Earthly Illusions and Blackwater Woods

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St. Patrick’s Day Sky: Am I the only one who sees a wide-eyed smiling face?

One can learn many things from those who channel non-earthlings.

One of my daughters recently finished a school-specific rite of passage that involves writing a Senior Meditation.   I know little of this ritual.  I do know that our puppy consumed a good helping of fiber from a book of past Meditations, because I discovered  shreds of palpable (pulpable?) evidence of that transgression.

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The Dog Ate Her Homework. Really.

I  know only the tidbit of information my daughter was willing to disclose to me about her Meditation: it was about aliens.

“Did you get it done?”  I was slightly afraid to ask, particularly because she spent the last three weeks of winter term with a horrible flu that turned her silvery voice into a froggy, hacking mess.

She nodded.  And unleashed a coughing fit.

“What was it about?”

“Aliens.”

“Aliens?”  I asked, sloshing coffee on my suit, shoes and outgoing mail as I headed out for work.  “Like, undocumented immigrants?”

“Tralfamadorians.”  She replied.

“Oh.” Enough said.

Tralfamadorians, as any Kurt Vonnegut fan knows, dispensed pearls of wisdom and were not favorably disposed to linear time: “It is just an illusion, here on Earth that one moment follows another one, like beads on a string, and that once a moment is gone, it is gone forever.”

A few nights ago, on the anniversary of the day when my husband finally came home from the hospital, I read Hallucinations.  Not unsurprisingly, Jim then visited my dreams, but in a disturbing way that left me feeling acutely that there was something more I could have done.  Time and time again, in that peculiarly concentrated kaleidoscope that makes up REM sleep, Jim and I were racing to find the solutions to intricate word puzzles–and we always found the answers, but were too late.

In this dream world, governed by the strictest of linear time, only those who got the answers first won.

When I replay the weeks and days leading up to my husband’s death I think there was something more I could have done, some puzzle I could have solved in time to help him, to alleviate his pain, to make things somehow easier for him.  Perhaps this is common for caregivers.

Some version of that searing self-doubt is my constant winter companion, when the very feel of the air and lighting of the sky brings me back to the moments when I rushed Jim to the emergency room, when snow curved into waves on the flat rooftops outside his hospital windows, when I trudged miles along an empty highway in a blizzard , ice granules whipping against my face, to get one more medication for him to try.

Yesterday was the day that contained the moment my husband’s heart stopped beating.   Continue reading “Earthly Illusions and Blackwater Woods”

A Father’s Day Toast

One of my daughters had to explain to me the frequent appearance of Jim’s left hand–the one with the ring divet–among photographs he took from mountain tops: it was how he set up contiguous shots to form a panorama

My electronic inbox overflows with entreaties to make Father’s Day purchases at deep discounts.  Shopping is not on my mind.

Even my reliably soothing farm game saddens me with a “Father’s Day Quest” in which a brown-eyed, raven-haired girl pops up with bubbles of text recalling what her father has taught her, like looking at stars through a telescope and how to drive.  (It was I who had to ride shotgun for all of those hours with the daughter who just got her license.)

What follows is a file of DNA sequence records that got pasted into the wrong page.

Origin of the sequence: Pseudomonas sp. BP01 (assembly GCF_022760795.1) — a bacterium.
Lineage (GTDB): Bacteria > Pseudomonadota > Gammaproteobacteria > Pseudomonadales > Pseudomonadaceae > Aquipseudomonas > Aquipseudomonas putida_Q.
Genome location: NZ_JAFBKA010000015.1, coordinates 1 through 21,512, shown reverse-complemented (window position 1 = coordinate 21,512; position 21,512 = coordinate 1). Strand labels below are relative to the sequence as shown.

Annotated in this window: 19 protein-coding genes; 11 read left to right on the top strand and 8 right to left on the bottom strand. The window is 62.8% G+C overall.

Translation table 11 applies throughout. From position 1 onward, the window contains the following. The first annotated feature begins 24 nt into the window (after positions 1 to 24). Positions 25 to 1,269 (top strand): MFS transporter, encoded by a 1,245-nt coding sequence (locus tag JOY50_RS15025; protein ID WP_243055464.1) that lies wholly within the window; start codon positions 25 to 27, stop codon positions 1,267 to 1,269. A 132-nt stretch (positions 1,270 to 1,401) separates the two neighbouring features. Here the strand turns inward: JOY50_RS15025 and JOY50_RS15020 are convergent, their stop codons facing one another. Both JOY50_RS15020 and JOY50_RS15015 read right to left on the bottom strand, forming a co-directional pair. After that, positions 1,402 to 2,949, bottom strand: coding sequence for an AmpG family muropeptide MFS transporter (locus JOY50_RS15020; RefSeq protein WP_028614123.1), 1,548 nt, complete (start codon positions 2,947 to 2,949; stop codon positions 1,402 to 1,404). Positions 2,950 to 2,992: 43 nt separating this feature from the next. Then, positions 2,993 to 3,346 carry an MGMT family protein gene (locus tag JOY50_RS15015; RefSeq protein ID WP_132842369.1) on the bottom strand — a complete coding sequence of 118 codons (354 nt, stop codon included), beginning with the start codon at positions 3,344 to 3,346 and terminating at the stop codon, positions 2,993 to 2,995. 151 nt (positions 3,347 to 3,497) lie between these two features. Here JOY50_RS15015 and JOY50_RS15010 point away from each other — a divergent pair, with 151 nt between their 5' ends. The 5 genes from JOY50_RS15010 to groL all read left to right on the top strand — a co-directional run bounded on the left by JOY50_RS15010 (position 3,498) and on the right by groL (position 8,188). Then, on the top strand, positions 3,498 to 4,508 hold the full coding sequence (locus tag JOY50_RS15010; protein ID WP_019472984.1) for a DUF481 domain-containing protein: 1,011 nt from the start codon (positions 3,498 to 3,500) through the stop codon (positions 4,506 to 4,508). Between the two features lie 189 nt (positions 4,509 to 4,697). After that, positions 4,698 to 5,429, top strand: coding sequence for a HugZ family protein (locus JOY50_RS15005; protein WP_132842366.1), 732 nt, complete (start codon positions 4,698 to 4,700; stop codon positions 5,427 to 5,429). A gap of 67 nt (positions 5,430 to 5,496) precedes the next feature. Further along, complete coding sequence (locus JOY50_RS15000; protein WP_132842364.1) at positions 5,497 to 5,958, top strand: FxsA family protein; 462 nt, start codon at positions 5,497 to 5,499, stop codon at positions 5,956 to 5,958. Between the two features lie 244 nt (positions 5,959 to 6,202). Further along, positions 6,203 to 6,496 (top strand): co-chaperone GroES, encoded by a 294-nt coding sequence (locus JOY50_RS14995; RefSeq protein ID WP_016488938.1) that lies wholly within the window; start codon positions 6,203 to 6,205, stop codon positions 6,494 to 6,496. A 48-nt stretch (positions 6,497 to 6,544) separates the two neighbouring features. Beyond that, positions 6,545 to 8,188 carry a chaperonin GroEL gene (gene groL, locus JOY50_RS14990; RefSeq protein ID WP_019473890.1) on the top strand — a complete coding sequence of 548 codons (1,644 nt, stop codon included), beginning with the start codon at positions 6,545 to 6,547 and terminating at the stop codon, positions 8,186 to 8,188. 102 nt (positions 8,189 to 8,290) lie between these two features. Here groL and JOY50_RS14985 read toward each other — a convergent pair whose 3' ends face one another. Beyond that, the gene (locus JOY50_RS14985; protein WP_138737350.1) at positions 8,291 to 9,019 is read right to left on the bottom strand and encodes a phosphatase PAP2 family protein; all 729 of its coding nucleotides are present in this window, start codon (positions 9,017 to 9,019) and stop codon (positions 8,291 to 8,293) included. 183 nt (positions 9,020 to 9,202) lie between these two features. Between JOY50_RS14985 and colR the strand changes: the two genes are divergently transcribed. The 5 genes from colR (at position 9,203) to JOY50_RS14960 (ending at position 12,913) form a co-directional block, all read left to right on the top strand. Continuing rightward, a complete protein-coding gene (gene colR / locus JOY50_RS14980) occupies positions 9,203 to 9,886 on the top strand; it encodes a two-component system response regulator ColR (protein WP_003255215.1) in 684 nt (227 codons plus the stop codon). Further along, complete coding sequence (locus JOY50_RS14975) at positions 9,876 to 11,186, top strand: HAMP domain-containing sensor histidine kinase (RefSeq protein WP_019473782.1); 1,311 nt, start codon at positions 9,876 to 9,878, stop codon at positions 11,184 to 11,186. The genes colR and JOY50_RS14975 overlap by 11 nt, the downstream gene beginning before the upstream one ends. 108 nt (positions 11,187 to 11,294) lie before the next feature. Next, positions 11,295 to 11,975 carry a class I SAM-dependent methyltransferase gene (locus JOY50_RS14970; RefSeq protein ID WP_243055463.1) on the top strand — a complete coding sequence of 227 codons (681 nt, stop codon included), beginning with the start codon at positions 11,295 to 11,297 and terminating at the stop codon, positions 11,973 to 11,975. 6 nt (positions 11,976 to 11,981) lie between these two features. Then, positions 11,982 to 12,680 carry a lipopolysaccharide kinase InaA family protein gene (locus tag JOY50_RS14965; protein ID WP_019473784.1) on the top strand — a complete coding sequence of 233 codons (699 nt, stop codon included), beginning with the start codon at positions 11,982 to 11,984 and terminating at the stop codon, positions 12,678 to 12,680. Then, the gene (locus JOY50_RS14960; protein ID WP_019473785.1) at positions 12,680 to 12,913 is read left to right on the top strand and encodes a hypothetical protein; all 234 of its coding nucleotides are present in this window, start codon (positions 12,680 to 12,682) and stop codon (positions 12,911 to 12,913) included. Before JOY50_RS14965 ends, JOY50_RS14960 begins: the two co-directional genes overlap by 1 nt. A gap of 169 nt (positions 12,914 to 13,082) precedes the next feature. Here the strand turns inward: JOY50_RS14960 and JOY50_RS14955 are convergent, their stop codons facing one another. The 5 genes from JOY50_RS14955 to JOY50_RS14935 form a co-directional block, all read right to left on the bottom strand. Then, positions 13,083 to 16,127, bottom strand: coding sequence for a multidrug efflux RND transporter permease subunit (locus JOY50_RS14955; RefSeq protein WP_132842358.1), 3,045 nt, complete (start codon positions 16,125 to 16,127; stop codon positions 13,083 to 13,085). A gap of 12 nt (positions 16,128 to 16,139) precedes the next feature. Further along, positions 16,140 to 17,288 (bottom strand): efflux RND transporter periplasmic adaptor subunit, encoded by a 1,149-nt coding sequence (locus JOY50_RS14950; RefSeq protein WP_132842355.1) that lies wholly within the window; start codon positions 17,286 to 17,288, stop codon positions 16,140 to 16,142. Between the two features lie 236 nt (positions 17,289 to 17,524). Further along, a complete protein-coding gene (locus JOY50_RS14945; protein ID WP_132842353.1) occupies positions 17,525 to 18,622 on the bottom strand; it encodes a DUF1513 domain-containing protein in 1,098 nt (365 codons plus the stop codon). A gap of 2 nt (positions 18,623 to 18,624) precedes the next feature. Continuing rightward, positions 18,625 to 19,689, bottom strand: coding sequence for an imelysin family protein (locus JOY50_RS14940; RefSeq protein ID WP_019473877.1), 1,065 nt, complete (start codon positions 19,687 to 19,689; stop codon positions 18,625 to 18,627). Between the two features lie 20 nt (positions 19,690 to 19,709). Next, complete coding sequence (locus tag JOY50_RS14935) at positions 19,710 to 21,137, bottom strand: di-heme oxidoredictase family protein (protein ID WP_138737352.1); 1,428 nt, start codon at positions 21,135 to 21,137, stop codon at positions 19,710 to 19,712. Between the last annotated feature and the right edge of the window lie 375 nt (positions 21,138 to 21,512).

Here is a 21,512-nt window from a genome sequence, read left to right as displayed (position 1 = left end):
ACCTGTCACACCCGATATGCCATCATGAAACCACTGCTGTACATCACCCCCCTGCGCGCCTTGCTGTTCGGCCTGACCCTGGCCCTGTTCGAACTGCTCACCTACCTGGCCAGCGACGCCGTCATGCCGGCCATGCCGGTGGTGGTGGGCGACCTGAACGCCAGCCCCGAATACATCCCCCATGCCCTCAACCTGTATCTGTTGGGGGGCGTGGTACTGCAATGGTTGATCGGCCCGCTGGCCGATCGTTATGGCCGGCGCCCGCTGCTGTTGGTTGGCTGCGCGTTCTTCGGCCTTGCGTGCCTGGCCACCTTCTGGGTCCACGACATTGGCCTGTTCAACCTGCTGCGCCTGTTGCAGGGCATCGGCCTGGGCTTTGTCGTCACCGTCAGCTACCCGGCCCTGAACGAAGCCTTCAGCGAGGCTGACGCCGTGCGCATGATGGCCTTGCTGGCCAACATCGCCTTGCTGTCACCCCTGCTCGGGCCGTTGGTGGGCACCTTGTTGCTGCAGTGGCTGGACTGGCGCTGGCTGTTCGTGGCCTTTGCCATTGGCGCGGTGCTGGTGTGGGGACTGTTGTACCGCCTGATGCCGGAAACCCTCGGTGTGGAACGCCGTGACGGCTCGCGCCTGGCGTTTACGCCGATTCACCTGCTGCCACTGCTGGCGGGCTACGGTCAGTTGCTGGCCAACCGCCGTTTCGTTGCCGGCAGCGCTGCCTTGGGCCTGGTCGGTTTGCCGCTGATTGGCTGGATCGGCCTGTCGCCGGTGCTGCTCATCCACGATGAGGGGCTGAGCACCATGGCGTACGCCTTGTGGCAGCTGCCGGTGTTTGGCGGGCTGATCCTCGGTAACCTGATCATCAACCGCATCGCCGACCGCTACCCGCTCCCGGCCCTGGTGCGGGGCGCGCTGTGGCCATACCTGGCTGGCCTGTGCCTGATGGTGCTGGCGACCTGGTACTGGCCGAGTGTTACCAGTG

Last Father’s Day, not long after Jim’s death, I took the children who were home with me on the kind of family hike Jim frequently took with us.  He would clamber with his long stride up a mountain with our youngest jabbering musically in a baby carrier on his shoulders as the other three zig-zagged ahead, happily crying out “This way!” when they spotted the painted triangles which marked the trails.

Clusters of us would link and unlink  hands, helping each other over boulders and down slippery stretches.  Jim, who always carried the lion’s share of the weight, though it never seemed to burden him, would dole out water bottles and other supplies.  Small hands would grab fists full of his special gorp mixture.  (Despite the seemingly indiscriminate grabbing, the M & Ms and cashews always would go first.)

Of course this time, without Jim, I got us a little bit lost on the way up to the trail head.

When we finally arrived, all the trails we ordinarily took were obstructed by fallen trees, casualties of catastrophic spring storms.

One of Jim’s many photographs in deep greens and crystalline blues
(c) 2010 Jim Glennon

Continue reading “A Father’s Day Toast”

Gathering Blue and Wisdom from Pooh

Why Stop at Two?
June, 2012

The nest on Jim’s twig wreath, just outside my window, is gathering more cornflower blue denizens.  The parents are on high alert: one frequently mans the nearby pathway against intrusion, while one sits on the nest and swoops violently upwards if someone dares open the forest-green door to conduct human business.

In Gathering Blue, the young heroine has a magical artistic gift: her hands infuse colors into dye, which she spins into threads which memorialize a story through uncannily beautiful embroidery.

I think, very much due to my husband’s influence and outlook, that every one of us is blessed with some kind of magic–something only we can do.   Continue reading “Gathering Blue and Wisdom from Pooh”

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